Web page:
Bellefonte ART Museum for Families of Centre County
Bellefonte, Pennsylvania
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Architecture and Design Gallery


The Bellefonte ART Museum is pleased to present its first show honoring

 Anna Wagner Keichline, 1889 - 1943



Anna Wagner Keichline was born in Bellefonte, Pennsylvania in 1889.   By the age of fourteen, she had become locally known as a skilled craftswoman, winning a prize at the Centre County Fair for an oak table and walnut chest that she built herself.  She graduated from Bellefonte High School and entered Penn State, majoring in mechanical engineering (the only woman).  Eventually, she graduated from Cornell (1911) with a BA in Architecture.  A year later she received her first patent - an improved sink and washtub.

In 1920, she became the state of Pennsylvania’s first registered female architect. Her first building was a school in nearby Milesburg - which still stands as a residence.  She designed buildings in the mid-Atlantic states, and continued to come up with ideas for improved household environments, earning a patent in 1924 for a kitchen design that included sloped counter tops and clear-glass cabinets to make cleaning and organizing easier. In 1929, she patented a bed for a small apartment that could be folded into the wall.
In all, she would receive seven patents over the course of her lifetime, but her most famous invention was a brand new building component she designed known as the “K Brick.” Her K Brick was an inexpensive, fireproof clay brick that was to be used for hollow wall construction. The "K Brick" was the precursor of today’s concrete block. She patented the design in 1927 and was honored by the American Ceramic Society in 1931.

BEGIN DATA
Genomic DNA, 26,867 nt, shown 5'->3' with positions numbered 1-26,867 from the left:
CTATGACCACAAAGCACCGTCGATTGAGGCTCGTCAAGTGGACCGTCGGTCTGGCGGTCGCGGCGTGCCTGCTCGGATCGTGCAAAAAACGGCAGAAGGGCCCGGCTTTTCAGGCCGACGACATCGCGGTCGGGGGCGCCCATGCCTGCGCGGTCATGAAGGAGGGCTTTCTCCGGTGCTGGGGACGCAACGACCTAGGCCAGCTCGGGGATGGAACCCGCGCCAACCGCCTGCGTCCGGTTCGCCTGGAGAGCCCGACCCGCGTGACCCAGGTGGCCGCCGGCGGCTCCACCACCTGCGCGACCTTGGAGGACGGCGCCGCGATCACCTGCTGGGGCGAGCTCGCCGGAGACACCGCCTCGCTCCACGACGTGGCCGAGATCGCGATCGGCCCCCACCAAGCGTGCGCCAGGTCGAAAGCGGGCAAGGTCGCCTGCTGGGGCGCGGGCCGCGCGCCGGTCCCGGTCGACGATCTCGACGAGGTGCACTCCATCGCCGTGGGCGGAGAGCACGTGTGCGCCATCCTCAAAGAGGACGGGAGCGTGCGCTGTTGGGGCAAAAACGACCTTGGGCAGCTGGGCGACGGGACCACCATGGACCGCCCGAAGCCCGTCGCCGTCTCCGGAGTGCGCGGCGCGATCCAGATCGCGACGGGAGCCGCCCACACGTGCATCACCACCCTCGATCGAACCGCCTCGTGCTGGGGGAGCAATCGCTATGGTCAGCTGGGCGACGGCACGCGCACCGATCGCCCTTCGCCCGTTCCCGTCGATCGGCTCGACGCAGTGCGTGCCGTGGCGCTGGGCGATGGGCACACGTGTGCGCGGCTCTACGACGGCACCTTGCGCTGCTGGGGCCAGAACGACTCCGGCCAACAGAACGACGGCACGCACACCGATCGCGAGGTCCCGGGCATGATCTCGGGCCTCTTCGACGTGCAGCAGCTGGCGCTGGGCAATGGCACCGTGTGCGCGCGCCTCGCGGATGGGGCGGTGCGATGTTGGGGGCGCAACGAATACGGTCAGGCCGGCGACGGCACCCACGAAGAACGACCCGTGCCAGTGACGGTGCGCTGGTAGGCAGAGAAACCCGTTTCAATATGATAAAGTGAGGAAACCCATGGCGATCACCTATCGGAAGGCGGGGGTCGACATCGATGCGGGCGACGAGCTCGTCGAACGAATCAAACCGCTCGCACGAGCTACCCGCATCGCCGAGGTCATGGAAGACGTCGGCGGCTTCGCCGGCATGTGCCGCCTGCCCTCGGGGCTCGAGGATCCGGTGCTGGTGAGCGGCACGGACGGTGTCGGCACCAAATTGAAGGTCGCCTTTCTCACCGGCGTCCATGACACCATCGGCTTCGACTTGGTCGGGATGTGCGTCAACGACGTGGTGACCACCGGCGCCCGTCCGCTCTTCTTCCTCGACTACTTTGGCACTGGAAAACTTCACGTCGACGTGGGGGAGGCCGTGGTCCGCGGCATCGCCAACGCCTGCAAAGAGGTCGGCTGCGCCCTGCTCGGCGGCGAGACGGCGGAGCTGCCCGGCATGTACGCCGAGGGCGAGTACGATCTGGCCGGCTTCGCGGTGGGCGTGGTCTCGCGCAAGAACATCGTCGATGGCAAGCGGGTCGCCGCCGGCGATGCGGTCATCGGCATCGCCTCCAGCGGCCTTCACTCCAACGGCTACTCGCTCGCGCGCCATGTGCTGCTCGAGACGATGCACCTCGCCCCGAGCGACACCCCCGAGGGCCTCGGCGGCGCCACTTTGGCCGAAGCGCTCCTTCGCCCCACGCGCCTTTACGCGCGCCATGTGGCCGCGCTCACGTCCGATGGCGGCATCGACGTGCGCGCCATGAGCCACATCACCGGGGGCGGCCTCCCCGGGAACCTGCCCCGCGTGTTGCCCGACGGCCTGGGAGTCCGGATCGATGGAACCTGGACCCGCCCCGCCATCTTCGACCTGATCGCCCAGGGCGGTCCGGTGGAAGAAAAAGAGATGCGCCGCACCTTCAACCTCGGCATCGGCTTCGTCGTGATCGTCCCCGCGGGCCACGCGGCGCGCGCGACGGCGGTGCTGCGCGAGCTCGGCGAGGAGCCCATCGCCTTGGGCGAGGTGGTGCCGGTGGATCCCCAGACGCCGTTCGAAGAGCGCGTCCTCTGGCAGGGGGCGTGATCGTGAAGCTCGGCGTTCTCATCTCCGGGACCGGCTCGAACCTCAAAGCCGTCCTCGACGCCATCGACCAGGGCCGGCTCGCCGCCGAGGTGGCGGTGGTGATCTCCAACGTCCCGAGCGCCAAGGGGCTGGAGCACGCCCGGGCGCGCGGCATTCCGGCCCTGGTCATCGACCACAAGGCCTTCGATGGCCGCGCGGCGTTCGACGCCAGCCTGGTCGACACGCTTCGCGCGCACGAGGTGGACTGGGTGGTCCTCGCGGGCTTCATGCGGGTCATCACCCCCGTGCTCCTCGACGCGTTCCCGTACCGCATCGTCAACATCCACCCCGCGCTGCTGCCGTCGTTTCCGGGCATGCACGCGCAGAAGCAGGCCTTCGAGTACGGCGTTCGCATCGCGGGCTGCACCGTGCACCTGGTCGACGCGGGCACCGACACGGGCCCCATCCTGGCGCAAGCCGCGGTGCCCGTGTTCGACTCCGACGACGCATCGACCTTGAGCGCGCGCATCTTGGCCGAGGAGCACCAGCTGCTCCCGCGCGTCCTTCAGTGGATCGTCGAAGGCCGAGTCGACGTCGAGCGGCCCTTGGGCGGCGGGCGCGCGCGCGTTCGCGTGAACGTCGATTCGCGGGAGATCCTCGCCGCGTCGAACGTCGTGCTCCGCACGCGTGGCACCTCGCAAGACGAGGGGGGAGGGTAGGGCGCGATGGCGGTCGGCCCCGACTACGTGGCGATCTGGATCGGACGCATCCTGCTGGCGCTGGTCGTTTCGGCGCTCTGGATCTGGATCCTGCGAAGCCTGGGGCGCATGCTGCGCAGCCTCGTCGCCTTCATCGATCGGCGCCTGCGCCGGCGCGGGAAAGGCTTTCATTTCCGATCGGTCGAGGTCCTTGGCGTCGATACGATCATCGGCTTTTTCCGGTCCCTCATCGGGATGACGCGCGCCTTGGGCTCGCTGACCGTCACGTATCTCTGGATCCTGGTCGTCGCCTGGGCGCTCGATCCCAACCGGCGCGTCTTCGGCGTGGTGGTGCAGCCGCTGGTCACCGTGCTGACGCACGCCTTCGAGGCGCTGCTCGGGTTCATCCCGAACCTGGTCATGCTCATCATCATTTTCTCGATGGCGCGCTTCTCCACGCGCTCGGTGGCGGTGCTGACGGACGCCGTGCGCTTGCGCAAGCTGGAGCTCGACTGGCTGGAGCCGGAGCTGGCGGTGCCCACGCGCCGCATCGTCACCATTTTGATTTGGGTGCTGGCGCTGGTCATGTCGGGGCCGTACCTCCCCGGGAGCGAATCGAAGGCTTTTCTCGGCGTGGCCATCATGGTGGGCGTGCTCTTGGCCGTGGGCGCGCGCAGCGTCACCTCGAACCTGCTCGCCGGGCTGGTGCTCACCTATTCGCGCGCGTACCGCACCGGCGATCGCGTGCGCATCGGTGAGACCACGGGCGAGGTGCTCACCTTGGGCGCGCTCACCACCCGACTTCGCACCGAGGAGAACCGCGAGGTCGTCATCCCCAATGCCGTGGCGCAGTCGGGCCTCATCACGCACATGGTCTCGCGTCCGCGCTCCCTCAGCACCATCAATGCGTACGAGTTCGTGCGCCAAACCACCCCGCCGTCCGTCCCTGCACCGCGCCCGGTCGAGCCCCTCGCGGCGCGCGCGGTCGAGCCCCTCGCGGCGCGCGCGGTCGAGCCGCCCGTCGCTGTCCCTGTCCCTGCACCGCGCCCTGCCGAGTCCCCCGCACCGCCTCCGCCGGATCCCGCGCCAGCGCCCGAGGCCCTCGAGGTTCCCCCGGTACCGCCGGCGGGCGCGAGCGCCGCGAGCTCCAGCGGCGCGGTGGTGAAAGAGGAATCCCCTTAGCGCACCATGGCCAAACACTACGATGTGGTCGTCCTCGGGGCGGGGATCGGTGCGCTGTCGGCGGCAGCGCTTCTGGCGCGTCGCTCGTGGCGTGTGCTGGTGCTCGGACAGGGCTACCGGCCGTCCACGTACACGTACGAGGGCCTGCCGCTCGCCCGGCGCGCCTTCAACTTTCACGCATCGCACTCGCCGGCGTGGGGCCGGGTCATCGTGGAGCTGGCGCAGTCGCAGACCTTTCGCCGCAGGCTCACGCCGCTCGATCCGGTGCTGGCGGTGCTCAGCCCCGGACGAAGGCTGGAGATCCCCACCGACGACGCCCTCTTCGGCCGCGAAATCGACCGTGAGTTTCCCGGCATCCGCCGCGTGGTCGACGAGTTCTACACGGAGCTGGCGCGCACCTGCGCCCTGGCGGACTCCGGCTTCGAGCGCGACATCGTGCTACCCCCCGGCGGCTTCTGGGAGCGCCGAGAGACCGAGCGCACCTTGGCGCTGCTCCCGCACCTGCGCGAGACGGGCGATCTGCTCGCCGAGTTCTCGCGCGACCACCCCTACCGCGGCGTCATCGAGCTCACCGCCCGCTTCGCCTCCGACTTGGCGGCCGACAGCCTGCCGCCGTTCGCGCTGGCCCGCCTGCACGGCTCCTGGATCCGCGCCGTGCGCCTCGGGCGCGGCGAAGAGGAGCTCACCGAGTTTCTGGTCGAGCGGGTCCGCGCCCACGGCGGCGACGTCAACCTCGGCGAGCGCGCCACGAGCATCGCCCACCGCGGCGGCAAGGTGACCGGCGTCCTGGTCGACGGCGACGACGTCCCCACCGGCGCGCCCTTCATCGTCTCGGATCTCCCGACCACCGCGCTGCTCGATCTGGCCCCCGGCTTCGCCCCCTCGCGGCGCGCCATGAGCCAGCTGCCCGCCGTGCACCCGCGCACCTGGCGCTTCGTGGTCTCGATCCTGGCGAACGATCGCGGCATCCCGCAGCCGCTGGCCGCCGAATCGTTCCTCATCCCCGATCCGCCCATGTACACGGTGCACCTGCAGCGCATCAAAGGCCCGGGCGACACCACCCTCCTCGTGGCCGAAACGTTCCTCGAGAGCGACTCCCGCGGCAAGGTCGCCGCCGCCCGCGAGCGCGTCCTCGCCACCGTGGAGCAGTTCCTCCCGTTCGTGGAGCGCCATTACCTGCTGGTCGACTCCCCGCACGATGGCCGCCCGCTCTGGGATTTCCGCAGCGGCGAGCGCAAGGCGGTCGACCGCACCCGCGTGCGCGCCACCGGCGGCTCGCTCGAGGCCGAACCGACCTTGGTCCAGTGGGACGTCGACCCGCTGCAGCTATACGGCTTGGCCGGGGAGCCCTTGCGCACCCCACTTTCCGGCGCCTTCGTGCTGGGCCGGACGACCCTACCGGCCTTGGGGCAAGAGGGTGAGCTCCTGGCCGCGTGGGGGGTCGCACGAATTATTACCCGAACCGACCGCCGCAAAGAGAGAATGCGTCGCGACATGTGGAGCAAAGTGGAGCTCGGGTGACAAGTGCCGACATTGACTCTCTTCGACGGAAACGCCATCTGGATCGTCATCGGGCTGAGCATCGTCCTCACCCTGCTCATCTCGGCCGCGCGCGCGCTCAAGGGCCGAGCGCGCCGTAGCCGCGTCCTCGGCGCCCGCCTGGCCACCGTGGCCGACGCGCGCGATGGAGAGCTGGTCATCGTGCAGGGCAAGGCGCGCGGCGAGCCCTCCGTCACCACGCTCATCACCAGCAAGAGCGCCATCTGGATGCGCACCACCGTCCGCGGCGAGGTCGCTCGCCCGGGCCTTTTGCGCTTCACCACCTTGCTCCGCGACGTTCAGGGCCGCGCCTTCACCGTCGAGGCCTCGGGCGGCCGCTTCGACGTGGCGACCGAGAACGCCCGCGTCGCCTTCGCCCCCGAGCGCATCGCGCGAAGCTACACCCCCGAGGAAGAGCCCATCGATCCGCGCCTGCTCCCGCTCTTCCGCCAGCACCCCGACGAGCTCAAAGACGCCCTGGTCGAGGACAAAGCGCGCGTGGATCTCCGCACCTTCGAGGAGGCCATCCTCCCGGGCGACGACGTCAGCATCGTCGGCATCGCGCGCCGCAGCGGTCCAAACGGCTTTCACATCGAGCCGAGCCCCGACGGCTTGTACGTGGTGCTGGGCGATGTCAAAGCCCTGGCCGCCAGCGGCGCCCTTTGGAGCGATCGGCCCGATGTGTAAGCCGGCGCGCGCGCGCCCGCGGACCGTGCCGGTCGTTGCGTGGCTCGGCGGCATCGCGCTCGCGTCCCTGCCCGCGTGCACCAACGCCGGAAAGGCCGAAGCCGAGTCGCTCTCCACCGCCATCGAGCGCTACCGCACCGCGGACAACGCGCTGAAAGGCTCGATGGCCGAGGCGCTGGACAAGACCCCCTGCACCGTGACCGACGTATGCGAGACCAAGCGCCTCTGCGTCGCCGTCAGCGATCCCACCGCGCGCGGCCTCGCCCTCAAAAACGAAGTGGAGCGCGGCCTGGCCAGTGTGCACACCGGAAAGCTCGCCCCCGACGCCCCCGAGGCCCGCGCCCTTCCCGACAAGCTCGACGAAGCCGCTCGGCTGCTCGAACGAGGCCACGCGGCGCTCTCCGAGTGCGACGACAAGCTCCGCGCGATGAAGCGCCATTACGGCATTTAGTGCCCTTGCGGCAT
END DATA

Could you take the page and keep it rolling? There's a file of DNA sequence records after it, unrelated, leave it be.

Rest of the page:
She was an advocate for women's rights and led a parade of suffragists in the 1913 Fourth of July parade in Bellefonte.

In addition to her work as an architect and inventor, in 1918 Anna volunteered for the U.S. Army's war effort.  She was assigned to be a Special Agent in the Military Intelligence Division in Washington D.C. and lived there until the end of the war.  .  In describing her qualifications for this duty she stated: “Am twenty-eight and physically somewhat stronger than the average. Might add that I can operate and take care of a car [she owned her own automobile]. The above might suggest a drafting or office job, but if you should deem it advisable to give me something more difficult or as I wish to say more dangerous, I should much prefer it."

Anna was honored with an official State of Pennsylvania historical marker in 2002.  It was placed in front of the Plaza Theatre which she designed and built in 1925.


Revised November11, 2011